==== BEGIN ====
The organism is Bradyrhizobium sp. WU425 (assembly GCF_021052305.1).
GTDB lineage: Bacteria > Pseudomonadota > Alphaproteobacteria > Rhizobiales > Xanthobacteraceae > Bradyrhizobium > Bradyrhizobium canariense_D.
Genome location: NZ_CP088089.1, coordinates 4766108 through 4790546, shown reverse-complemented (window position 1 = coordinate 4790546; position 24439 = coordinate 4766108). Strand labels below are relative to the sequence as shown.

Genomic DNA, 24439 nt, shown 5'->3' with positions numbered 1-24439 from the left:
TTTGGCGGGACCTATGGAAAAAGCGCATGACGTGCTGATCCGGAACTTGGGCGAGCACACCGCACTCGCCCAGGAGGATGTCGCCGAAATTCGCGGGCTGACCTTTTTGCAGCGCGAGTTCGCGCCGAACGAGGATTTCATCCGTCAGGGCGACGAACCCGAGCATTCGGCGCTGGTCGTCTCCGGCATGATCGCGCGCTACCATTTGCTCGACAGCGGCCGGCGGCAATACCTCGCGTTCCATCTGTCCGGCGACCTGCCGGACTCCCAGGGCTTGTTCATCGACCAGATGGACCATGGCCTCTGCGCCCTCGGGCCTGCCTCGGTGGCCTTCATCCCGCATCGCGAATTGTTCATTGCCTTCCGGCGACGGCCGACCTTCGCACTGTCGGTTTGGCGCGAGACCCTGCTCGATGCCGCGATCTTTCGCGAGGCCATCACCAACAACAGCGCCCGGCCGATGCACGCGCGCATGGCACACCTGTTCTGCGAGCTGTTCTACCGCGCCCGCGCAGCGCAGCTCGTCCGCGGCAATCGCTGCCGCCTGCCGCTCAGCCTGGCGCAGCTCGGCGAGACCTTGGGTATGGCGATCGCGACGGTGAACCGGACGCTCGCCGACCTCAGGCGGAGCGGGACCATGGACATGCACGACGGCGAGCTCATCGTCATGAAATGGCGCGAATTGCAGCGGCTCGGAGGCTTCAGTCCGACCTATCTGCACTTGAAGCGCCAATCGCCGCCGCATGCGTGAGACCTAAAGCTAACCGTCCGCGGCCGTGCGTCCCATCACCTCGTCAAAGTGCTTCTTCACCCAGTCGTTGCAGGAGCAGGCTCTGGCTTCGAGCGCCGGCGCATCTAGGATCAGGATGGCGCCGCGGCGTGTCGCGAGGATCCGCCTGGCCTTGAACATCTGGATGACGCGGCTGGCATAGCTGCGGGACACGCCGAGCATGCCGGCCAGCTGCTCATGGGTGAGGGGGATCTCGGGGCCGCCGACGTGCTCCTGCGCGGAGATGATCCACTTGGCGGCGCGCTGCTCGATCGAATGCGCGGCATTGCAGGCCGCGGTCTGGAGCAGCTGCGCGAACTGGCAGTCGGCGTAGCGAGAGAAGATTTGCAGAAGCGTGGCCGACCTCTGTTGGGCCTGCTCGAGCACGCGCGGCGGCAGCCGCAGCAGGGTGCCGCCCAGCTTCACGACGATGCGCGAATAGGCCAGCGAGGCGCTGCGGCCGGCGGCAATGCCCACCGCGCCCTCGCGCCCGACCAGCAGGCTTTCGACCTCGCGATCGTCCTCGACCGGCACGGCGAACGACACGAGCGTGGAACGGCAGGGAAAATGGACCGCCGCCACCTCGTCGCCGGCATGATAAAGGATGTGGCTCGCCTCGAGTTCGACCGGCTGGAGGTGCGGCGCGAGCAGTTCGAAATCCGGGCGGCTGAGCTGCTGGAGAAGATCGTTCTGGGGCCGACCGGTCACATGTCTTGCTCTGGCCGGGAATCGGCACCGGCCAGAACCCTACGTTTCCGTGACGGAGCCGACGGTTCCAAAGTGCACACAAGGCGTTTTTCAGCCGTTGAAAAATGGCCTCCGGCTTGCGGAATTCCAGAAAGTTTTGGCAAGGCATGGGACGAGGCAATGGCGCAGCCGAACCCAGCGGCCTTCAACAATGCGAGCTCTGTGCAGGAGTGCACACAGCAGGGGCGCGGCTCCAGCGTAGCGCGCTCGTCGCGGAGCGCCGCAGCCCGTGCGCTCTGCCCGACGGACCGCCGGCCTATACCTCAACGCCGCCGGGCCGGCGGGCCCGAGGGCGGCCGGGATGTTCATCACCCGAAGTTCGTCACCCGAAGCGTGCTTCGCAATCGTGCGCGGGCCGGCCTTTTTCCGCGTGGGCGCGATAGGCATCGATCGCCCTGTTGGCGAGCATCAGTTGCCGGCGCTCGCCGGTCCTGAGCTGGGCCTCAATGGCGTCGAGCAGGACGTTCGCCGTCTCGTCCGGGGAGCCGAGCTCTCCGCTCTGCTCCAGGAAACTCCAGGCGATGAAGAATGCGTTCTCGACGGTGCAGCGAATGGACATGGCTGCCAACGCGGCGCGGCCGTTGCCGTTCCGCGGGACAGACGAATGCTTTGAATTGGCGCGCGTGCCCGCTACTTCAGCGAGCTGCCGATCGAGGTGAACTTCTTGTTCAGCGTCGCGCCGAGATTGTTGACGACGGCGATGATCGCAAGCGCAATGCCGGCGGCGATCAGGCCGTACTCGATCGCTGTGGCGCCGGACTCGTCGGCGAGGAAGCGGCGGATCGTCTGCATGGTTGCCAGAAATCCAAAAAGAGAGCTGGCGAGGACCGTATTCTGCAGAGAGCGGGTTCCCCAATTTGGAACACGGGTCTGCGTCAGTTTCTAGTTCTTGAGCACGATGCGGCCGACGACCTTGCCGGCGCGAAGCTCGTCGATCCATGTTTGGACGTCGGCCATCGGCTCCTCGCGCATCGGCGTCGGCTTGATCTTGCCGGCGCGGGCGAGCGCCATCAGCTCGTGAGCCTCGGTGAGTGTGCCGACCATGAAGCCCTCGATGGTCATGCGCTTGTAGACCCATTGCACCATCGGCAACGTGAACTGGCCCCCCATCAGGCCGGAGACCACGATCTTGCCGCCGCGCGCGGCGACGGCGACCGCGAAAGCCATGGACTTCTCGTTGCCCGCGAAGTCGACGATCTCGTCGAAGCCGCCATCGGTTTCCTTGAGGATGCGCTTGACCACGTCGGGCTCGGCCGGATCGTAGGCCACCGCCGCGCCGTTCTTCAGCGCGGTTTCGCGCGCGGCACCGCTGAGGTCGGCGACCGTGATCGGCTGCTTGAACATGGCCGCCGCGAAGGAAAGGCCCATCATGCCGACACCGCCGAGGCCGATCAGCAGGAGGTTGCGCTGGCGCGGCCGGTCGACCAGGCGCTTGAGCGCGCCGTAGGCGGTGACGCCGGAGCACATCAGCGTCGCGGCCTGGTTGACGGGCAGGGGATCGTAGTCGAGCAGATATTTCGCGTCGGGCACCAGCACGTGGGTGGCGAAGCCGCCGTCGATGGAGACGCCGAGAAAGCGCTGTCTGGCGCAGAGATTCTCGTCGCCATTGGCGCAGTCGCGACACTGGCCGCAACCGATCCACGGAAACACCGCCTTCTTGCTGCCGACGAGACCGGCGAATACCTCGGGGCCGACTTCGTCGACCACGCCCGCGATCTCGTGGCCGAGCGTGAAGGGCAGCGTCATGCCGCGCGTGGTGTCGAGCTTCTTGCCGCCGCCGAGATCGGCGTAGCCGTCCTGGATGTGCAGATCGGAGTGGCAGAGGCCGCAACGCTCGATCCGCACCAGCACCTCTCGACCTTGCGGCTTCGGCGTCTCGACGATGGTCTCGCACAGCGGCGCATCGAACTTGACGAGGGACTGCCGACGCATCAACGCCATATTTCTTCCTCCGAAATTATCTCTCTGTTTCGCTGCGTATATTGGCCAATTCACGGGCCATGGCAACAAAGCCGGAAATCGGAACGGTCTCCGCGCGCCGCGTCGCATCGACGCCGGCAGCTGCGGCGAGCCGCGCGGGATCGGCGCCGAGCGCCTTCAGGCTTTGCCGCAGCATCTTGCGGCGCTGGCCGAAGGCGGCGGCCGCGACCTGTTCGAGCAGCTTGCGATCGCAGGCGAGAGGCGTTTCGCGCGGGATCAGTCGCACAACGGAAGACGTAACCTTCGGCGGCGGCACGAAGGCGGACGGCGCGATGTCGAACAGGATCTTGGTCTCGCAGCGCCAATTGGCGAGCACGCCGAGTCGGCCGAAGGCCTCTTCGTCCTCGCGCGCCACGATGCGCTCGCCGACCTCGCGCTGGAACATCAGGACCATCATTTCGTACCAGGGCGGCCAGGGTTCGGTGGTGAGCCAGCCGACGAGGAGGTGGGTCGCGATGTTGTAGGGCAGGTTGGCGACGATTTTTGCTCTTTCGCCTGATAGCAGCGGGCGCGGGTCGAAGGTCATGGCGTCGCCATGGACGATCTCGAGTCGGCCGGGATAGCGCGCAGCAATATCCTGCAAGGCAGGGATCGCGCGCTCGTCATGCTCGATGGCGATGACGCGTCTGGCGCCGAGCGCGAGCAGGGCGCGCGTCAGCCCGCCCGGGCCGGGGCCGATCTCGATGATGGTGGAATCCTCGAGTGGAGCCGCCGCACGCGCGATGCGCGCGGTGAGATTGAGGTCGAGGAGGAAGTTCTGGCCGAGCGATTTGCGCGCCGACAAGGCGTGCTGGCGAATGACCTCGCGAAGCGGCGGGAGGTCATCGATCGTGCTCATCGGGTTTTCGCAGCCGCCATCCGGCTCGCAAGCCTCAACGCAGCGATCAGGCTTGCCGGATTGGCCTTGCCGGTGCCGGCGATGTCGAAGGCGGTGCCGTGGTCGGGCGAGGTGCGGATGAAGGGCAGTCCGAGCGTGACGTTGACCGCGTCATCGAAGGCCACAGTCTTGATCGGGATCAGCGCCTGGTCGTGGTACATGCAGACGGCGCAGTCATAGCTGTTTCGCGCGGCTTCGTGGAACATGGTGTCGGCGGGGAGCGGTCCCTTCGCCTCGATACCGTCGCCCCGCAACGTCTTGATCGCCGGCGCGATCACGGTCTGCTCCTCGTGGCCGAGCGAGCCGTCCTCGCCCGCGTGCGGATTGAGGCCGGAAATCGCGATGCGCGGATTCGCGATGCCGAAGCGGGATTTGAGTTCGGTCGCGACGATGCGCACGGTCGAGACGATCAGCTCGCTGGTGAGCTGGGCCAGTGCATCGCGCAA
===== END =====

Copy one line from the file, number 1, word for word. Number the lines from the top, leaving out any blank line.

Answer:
The organism is Bradyrhizobium sp. WU425 (assembly GCF_021052305.1).